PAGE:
From here on out, I can only speculate. I have my own conclusions. I don’t know if I am right, I guess I never will since she is not here to confirm or deny. I read the news articles, I saw the photos and videos that the press released. I saw the location where she did it, in the photos and from an aerial map. I saw the body bag in which her remains were placed. I saw the men on the tracks picking up pieces of her, I saw them bring out a hose for the final clean up. I have a general idea of what happened that morning, starting just after 6am. But what happened in the days and hours leading up to this? Were her Instagram and Facebook posts relevant? Was the decision made that morning, or well in advance. Did she sit in this some spot on random mornings contemplating if today was the day? I guess I will never know.

She meant a lot to me. She was a blood relative to my husband and son, and she was the true definition of family to me. She showed me that. She showed all of us unconditional love and support. She was there for us when we needed help the most. When my husband underwent major back surgery, she helped us care for him and our son. When we weren’t sure how we were going to feed ourselves, she helped us buy groceries. When my husband and I needed to reconnect, she watched our son so we could go on dates.

We always felt indebted to her; like we owed her for all the help. She never wanted to be paid back. In death we realized that we did pay her back, by letting her watch our child. She always loved children and was always at peace with them. She loved to make kids happy, which is why she did so many wonderful things for ours. She opened her heart to me, she told me all of her grievances, she shared with me her skeletons. By allowing her to do that, I paid her back. No one was keeping score though.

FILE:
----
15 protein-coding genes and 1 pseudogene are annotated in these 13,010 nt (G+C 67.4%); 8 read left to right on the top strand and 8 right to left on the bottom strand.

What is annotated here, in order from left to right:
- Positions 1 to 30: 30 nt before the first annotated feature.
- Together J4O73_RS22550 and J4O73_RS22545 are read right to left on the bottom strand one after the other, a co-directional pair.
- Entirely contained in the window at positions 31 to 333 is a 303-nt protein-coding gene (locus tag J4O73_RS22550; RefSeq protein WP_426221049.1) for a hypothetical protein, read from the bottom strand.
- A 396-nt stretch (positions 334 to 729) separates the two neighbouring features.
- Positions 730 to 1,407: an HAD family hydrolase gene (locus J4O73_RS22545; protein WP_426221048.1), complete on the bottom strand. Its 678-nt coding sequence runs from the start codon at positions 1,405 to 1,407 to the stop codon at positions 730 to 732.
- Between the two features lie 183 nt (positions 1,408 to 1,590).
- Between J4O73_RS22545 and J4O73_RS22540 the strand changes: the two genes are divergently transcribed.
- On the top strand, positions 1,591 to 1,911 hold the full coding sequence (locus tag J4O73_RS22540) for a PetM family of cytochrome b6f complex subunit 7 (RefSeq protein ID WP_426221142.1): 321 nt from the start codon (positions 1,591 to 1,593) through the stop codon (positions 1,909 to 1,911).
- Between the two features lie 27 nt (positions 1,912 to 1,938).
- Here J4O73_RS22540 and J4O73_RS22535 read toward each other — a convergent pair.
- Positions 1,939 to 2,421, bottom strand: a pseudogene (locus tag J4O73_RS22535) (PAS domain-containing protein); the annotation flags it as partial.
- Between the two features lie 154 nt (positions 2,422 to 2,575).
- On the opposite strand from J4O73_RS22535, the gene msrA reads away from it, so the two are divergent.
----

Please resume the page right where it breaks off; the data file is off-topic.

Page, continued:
My son loved her. He didn’t care about her demons, he only cared about the love he felt from her. She did things with him, even though no one expected her to. She was not just a babysitter, she went above and beyond. I hope he remembers her. She took him to her old neighborhood places, like the arcade by her house, fishing, the nature center, hot dog joints (and introduced him to a cheese dog), even the science museum. She never forgot to send birthday and holiday cards and always made sure he had a gift to open from her for Christmas and his birthday. He would cheer when I told him she was coming to babysit, he even made a list of movies to watch with her.

Telling him was hard. My husband did the speaking. We talked about what we would tell him and we decided not to give him the details. We told him there was an accident and she passed away. He cried with us. He seemed to have bounced back initially. For my husband and I the grieving process is hard, especially since there are so many questions we will never get answers to.

The services were a week later, she was cremated. I am sure this was the only way, given the circumstances. There was a memorial and celebration of life service. I am not sure if I would have brought my son to a wake or funeral, but I did bring him to this. He needed to say goodbye too and learn this difficult lesson of life. I am just sorry that this happened to him at such a young age. Her grandchildren were there and so were his cousins. They are all very close in age. They played most of the time, like most children do. It came time to hold the service, I knew this would be the hardest part. I don’t think there was a dry eye in the room. So many people loved her. I hope she knew that. It broke my heart to see my son cry for someone he loved very much. The evening ended and people went home, including us. The grief will linger and our hearts will slowly mend.